An exploration mini-walking tour last week included a brief stay at the Village Motel, two blocks west of the Beaudry Metro Station.
Lest you think I broke confinement orders, let me assure you that “the Village Motel” is the theme artist curator co-founder Guy Berthiaume uses for his latest display at the outdoor gallery Blanc.
Berthiaume’s intention for the Village Motel
An onsite placard describes his intention.
“Village Motel is much more than an exhibition theme, but also a metamorphosis of our space that will serve to transport the visitor to a fictitious but familiar space, uprooted from its natural state.”
An old-fashioned-styled new motel sign at the corner of Wolf and Sainte Catherine Street marks the exhibit. It seemed incongruent when I first saw it. The building next door looked like a plain brick wall. I couldn’t figure out where the new motel was.
Smokers at an old-fashioned steel table in the park on the corner sat in flimsy looking 70’s-style balcony chairs. Couldn’t imagine those chairs staying in place long and wondered whether visitors carried their own chairs to the space.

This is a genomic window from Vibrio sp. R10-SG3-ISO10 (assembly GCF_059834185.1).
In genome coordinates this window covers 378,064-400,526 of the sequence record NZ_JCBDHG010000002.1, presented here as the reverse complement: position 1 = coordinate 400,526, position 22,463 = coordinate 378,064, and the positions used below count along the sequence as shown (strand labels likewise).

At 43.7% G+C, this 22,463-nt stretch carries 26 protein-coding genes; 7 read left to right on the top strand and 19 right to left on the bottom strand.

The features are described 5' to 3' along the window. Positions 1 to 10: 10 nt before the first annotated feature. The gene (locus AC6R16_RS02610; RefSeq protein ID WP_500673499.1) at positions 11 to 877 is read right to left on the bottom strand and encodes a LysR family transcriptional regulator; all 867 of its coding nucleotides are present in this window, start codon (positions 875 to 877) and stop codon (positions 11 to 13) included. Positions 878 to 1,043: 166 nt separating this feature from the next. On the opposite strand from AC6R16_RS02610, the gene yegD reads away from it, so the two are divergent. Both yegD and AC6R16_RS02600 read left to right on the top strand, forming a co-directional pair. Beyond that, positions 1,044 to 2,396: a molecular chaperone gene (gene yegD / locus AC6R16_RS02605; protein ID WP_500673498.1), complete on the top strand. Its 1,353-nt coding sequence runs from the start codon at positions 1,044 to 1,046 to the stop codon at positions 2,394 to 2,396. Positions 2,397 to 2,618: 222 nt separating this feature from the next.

Only after walking past some of the white walls that create a maze-like feel on the 8000 square foot lot did I notice giant photographs encased in frames on the wall. The spot serves as an outdoor art gallery open 24 hours a day, seven days a week.
For the 2020 display, Berthiaume transformed the walls into giant mattresses. Photographs feature work by six different artists, three of which are Canadian premieres.
Canadian artist Maya Fuhr, who studied at Dawson College, includes photographs of herself, Talvi Faustmann, and Jorian Alea depicting televangelists Jan Crouch, Tammy Faye Bakker and Juanita Bynum, and former porn star Nina Hartley. For more about the works, visit a televangelist homage magazine article and a description of an art exhibit homage to Hartley.
The Canadian premieres include work from pop photographers Christto & Andrew (Christto Sanz and Andrew Weir), Genevieve Gaignard and Elise Mesner.
Bedmounds by New Yorker Noah Kalina round out the show. Kalina spoke about some of the work featured in an interview for Ignant.
Some of the shots I took at the gallery follow this article, but I highly suggest you visit the Village Motel yourself soon. When I was there, all visitors wore masks and respectfully distanced from one another.
Hurry. The Village Motel forms Gallery Blanc’s 2020 exhibition. (You can see images of all four annual exhibitions since 2017 on the gallery website. Just click on the small hamburger menu on the top right and pick the year you want.)
I don’t know what they’re planning for 2021.